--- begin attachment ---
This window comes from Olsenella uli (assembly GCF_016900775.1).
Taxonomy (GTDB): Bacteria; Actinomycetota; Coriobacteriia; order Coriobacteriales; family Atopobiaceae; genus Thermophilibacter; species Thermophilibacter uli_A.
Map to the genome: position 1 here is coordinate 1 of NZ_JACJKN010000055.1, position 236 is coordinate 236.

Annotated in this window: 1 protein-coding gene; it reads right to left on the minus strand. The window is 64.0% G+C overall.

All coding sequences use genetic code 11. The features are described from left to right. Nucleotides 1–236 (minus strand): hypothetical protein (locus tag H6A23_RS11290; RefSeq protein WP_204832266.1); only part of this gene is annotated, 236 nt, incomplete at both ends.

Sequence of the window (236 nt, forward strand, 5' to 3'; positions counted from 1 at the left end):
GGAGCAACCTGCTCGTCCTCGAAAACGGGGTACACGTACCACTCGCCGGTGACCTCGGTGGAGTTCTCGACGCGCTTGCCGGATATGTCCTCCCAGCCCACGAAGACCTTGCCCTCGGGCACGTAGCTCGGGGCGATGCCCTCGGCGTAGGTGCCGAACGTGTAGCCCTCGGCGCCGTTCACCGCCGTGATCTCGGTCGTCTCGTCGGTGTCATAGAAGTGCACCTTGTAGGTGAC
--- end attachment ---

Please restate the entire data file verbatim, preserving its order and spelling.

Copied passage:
This window comes from Olsenella uli (assembly GCF_016900775.1).
Taxonomy (GTDB): Bacteria; Actinomycetota; Coriobacteriia; order Coriobacteriales; family Atopobiaceae; genus Thermophilibacter; species Thermophilibacter uli_A.
Map to the genome: position 1 here is coordinate 1 of NZ_JACJKN010000055.1, position 236 is coordinate 236.

Annotated in this window: 1 protein-coding gene; it reads right to left on the minus strand. The window is 64.0% G+C overall.

All coding sequences use genetic code 11. The features are described from left to right. Nucleotides 1–236 (minus strand): hypothetical protein (locus tag H6A23_RS11290; RefSeq protein WP_204832266.1); only part of this gene is annotated, 236 nt, incomplete at both ends.

Sequence of the window (236 nt, forward strand, 5' to 3'; positions counted from 1 at the left end):
GGAGCAACCTGCTCGTCCTCGAAAACGGGGTACACGTACCACTCGCCGGTGACCTCGGTGGAGTTCTCGACGCGCTTGCCGGATATGTCCTCCCAGCCCACGAAGACCTTGCCCTCGGGCACGTAGCTCGGGGCGATGCCCTCGGCGTAGGTGCCGAACGTGTAGCCCTCGGCGCCGTTCACCGCCGTGATCTCGGTCGTCTCGTCGGTGTCATAGAAGTGCACCTTGTAGGTGAC